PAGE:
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Peter Levi

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Open and Closed Photographs (PHOTOS)

Posted: 04/12/2012 1:23 pm

I read a short quote by a Magnum photographer named Paolo Pellegrin and it went like this:

"I'm more interested in a photography that is 'unfinished' -- a photography that is suggestive and can trigger a conversation or dialogue. There are pictures that are closed, finished, to which there is no way in."

After I read it, I thought to myself, "What does that mean?" But, the more I thought of it, the more I personally found it to be correct. There are probably more than one way to interpret his words, but the way I did it was to look at different images to decide which ones I saw as "open" or "unfinished" and which ones that were "closed."

I started out with a bunch of Reportage images, and I could very fast draw the conclusion that I felt that most of them were open. The greatest documentary photographers in the world cut off heads, arms, legs, trees and buildings, etc. Subjects were out of focus, or blurred with motion because of too slow shutter speeds. Still, the images were amazingly filled with drama, storytelling, and yet fantastic compositions. In each and every shot I somehow found a way into the image because it was not closed and finished.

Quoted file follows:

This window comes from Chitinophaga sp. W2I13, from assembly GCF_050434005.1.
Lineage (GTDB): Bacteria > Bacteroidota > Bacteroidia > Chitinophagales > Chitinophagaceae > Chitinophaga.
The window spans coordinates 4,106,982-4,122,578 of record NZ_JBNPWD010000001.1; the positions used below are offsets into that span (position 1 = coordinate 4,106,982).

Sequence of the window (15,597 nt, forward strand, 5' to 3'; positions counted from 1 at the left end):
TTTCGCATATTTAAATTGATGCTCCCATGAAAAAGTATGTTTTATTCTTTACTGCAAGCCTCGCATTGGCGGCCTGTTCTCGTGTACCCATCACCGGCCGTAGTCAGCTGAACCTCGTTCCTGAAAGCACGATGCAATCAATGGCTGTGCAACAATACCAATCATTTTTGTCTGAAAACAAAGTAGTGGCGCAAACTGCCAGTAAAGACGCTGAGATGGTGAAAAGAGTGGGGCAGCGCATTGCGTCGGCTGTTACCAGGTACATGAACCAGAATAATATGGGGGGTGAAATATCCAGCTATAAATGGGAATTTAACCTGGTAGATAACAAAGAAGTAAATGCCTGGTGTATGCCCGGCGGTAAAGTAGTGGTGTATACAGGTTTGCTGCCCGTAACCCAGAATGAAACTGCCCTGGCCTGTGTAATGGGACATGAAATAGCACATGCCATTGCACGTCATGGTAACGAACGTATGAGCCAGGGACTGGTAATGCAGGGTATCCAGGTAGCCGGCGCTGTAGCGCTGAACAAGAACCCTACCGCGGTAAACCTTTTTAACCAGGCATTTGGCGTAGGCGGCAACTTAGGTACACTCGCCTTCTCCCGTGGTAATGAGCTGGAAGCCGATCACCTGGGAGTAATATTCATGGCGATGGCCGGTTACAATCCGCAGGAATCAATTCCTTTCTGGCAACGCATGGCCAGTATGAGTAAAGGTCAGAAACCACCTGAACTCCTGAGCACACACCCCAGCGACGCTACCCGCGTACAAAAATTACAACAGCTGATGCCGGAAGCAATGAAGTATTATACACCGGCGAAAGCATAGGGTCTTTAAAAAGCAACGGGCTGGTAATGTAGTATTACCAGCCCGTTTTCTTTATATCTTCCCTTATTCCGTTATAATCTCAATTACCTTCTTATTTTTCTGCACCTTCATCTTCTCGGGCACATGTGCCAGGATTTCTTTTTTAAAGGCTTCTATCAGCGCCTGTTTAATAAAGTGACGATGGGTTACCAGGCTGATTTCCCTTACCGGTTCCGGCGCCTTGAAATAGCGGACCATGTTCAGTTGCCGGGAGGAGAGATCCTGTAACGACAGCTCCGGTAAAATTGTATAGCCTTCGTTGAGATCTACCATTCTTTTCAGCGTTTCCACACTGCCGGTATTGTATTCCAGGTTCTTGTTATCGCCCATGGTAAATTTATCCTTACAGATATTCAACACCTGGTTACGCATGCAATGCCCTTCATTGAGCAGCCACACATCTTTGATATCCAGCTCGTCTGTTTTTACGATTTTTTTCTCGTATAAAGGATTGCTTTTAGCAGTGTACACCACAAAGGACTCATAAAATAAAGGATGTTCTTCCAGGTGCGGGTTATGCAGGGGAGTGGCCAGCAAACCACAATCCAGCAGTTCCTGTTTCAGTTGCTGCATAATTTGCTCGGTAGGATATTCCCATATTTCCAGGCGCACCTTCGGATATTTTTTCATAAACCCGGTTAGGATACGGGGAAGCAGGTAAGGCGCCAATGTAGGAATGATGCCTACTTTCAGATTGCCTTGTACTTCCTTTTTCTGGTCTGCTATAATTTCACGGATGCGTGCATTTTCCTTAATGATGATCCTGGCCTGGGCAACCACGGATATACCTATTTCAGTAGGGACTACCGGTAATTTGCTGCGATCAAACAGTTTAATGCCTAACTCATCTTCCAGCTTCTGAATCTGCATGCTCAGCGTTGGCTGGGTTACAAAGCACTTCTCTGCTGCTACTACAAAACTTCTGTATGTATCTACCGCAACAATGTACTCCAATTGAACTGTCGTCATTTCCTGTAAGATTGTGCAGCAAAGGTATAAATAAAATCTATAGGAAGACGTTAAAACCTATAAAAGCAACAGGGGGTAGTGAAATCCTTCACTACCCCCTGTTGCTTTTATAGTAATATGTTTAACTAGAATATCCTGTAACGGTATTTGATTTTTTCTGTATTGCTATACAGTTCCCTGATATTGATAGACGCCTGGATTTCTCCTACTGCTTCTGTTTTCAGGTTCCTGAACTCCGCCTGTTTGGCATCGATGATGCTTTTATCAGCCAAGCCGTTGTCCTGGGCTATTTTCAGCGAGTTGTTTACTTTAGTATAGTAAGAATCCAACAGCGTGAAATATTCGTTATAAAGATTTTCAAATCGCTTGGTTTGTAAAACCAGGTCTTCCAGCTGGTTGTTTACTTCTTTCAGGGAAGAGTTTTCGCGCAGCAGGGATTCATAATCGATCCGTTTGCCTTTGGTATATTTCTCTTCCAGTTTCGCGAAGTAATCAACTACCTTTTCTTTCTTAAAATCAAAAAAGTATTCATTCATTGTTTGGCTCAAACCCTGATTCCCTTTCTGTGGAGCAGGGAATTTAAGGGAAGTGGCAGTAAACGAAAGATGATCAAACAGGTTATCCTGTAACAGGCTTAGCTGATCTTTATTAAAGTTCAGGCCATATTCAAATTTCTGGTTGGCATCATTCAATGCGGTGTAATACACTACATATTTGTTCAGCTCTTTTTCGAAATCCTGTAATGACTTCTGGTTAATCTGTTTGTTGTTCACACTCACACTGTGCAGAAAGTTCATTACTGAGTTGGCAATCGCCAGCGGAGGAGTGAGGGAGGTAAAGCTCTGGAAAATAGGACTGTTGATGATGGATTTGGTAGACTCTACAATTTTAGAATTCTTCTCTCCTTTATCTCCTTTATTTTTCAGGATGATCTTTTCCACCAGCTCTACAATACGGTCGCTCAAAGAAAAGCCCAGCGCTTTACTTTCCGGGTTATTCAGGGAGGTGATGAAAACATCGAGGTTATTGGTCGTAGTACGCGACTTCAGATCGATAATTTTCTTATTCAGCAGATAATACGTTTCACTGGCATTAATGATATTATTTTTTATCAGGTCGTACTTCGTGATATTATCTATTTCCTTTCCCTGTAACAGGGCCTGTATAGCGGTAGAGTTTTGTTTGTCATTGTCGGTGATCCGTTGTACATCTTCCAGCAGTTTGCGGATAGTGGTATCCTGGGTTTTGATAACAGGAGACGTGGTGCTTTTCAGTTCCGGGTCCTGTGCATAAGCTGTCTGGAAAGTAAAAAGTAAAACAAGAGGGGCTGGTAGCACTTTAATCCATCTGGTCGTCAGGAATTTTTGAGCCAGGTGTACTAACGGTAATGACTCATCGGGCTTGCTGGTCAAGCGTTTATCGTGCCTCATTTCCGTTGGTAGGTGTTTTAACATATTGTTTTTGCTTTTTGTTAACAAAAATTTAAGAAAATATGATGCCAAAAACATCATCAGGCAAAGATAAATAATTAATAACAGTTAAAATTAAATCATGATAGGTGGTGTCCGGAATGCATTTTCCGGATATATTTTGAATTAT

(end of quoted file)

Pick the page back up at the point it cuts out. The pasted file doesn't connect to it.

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Then I started to search for shots that were closed. I looked through fine art images, landscapes and advertisement shots and there I found a lot of closed photographs. It seems like that perfect compositions with every detail intact and tack sharp focus without cut off limbs, buildings or trees and so on closes the images. Don't misunderstand me now: The closed shots are not less good or anything. The word closed has a negative sound to it, but in this case it is not applicable as it has nothing to do weather a shot is great or not. In fact, I discovered that I personally has a tendency to close my shots most of the time. And that was an eye-opener as I'm always drawn to "unfinished" images when I look at other people's work.

At the moment I'm trying to get comfortable with a 35mm lens as I most often use wider angles than that. So, I have found myself almost crawling on the ground to be able to fit every single treetop or roof into my shots. But maybe I should just cut that treetop from now on to create an entrance to my work. As long as I capture the essence of the subject that I am photographing, it'll have to do -- or maybe even bring more power to my work. The only way to find out is to experiment, I guess.

Is this one a closed shot? I kind of feel that it is...

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